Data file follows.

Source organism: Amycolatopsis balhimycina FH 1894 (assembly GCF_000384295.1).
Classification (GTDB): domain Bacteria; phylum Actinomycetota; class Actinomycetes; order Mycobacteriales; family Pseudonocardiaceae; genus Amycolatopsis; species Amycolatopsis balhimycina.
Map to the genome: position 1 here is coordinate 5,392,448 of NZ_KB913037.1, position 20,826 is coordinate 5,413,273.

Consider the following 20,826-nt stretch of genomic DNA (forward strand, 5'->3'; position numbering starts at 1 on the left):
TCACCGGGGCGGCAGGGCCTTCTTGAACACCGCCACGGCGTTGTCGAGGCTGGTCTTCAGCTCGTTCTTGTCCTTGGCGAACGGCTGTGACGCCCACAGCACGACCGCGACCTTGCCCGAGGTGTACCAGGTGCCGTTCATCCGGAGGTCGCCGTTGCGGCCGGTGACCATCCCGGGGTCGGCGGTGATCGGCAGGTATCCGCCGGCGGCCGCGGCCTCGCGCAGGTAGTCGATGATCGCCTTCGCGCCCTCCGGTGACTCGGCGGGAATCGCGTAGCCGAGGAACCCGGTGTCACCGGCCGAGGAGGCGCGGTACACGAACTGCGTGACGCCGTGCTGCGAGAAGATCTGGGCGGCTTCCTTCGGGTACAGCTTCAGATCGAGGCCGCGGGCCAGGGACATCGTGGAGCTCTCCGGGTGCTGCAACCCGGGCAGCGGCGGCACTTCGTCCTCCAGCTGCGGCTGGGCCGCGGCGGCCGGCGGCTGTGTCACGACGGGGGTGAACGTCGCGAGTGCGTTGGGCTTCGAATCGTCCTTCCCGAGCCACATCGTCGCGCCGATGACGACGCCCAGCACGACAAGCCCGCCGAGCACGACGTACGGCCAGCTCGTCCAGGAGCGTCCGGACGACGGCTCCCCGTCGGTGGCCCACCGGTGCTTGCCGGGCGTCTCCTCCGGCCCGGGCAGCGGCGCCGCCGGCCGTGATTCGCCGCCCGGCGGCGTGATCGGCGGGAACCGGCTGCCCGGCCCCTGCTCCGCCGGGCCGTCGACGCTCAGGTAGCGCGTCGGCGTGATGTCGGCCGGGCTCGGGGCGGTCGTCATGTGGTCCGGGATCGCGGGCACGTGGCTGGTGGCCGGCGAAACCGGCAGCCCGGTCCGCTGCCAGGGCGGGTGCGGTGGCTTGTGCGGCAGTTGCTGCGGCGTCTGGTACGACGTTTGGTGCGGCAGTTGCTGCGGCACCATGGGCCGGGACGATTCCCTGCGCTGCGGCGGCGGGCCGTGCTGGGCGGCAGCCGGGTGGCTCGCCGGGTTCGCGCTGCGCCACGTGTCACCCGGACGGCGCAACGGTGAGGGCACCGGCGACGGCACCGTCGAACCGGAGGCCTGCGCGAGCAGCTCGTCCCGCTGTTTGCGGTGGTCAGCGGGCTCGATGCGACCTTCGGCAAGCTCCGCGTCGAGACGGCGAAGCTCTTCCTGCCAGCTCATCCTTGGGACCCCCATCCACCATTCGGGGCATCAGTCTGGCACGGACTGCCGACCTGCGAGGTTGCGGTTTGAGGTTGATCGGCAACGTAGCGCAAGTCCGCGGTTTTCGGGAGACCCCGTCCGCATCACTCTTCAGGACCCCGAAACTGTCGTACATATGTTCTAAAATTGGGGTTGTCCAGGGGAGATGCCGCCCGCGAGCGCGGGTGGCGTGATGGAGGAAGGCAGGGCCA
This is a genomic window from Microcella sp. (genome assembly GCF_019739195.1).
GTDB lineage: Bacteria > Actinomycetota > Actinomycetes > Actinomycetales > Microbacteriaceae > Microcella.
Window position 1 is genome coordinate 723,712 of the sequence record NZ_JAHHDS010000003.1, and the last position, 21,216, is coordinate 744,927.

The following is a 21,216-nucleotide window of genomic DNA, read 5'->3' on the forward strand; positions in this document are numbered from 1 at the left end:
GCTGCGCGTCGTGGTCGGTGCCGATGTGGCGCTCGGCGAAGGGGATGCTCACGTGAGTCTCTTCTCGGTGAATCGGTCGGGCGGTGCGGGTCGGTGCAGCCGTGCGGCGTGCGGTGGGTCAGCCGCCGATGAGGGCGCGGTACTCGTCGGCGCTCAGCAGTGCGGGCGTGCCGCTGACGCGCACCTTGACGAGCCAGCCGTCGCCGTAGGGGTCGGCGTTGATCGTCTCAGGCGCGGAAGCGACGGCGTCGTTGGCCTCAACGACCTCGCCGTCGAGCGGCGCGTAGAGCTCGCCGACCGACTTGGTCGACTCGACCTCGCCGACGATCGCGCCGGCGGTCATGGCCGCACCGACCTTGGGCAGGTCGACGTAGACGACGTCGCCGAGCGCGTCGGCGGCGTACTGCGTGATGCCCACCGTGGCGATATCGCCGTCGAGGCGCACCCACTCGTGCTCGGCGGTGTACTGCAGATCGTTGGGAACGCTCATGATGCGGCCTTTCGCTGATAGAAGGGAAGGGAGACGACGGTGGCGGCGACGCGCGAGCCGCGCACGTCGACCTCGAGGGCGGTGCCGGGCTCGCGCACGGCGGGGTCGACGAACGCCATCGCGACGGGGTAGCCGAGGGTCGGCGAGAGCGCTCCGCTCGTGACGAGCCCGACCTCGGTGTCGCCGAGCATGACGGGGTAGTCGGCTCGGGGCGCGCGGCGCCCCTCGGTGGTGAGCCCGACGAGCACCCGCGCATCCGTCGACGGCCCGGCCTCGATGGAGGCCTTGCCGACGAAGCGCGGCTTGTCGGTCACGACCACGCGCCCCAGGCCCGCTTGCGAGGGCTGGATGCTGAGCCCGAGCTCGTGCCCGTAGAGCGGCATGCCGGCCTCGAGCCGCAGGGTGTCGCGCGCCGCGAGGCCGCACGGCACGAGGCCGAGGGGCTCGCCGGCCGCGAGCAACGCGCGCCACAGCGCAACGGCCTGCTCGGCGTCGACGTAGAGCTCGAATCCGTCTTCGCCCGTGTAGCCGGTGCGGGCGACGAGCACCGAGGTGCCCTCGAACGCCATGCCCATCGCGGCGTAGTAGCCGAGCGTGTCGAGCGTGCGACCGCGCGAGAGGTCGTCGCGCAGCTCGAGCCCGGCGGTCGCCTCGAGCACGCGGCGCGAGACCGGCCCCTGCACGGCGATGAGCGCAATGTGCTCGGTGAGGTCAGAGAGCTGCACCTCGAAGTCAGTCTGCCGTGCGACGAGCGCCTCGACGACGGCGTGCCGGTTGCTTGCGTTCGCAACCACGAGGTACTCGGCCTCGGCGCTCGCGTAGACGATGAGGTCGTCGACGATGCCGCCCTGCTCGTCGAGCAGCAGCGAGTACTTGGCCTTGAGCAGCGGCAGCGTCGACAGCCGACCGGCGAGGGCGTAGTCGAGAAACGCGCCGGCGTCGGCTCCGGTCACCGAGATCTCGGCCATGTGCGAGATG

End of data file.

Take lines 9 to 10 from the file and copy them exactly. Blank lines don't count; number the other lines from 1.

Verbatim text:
The following is a 21,216-nucleotide window of genomic DNA, read 5'->3' on the forward strand; positions in this document are numbered from 1 at the left end:
GCTGCGCGTCGTGGTCGGTGCCGATGTGGCGCTCGGCGAAGGGGATGCTCACGTGAGTCTCTTCTCGGTGAATCGGTCGGGCGGTGCGGGTCGGTGCAGCCGTGCGGCGTGCGGTGGGTCAGCCGCCGATGAGGGCGCGGTACTCGTCGGCGCTCAGCAGTGCGGGCGTGCCGCTGACGCGCACCTTGACGAGCCAGCCGTCGCCGTAGGGGTCGGCGTTGATCGTCTCAGGCGCGGAAGCGACGGCGTCGTTGGCCTCAACGACCTCGCCGTCGAGCGGCGCGTAGAGCTCGCCGACCGACTTGGTCGACTCGACCTCGCCGACGATCGCGCCGGCGGTCATGGCCGCACCGACCTTGGGCAGGTCGACGTAGACGACGTCGCCGAGCGCGTCGGCGGCGTACTGCGTGATGCCCACCGTGGCGATATCGCCGTCGAGGCGCACCCACTCGTGCTCGGCGGTGTACTGCAGATCGTTGGGAACGCTCATGATGCGGCCTTTCGCTGATAGAAGGGAAGGGAGACGACGGTGGCGGCGACGCGCGAGCCGCGCACGTCGACCTCGAGGGCGGTGCCGGGCTCGCGCACGGCGGGGTCGACGAACGCCATCGCGACGGGGTAGCCGAGGGTCGGCGAGAGCGCTCCGCTCGTGACGAGCCCGACCTCGGTGTCGCCGAGCATGACGGGGTAGTCGGCTCGGGGCGCGCGGCGCCCCTCGGTGGTGAGCCCGACGAGCACCCGCGCATCCGTCGACGGCCCGGCCTCGATGGAGGCCTTGCCGACGAAGCGCGGCTTGTCGGTCACGACCACGCGCCCCAGGCCCGCTTGCGAGGGCTGGATGCTGAGCCCGAGCTCGTGCCCGTAGAGCGGCATGCCGGCCTCGAGCCGCAGGGTGTCGCGCGCCGCGAGGCCGCACGGCACGAGGCCGAGGGGCTCGCCGGCCGCGAGCAACGCGCGCCACAGCGCAACGGCCTGCTCGGCGTCGACGTAGAGCTCGAATCCGTCTTCGCCCGTGTAGCCGGTGCGGGCGACGAGCACCGAGGTGCCCTCGAACGCCATGCCCATCGCGGCGTAGTAGCCGAGCGTGTCGAGCGTGCGACCGCGCGAGAGGTCGTCGCGCAGCTCGAGCCCGGCGGTCGCCTCGAGCACGCGGCGCGAGACCGGCCCCTGCACGGCGATGAGCGCAATGTGCTCGGTGAGGTCAGAGAGCTGCACCTCGAAGTCAGTCTGCCGTGCGACGAGCGCCTCGACGACGGCGTGCCGGTTGCTTGCGTTCGCAACCACGAGGTACTCGGCCTCGGCGCTCGCGTAGACGATGAGGTCGTCGACGATGCCGCCCTGCTCGTCGAGCAGCAGCGAGTACTTGGCCTTGAGCAGCGGCAGCGTCGACAGCCGACCGGCGAGGGCGTAGTCGAGAAACGCGCCGGCGTCGGCTCCGGTCACCGAGATCTCGGCCATGTGCGAGATG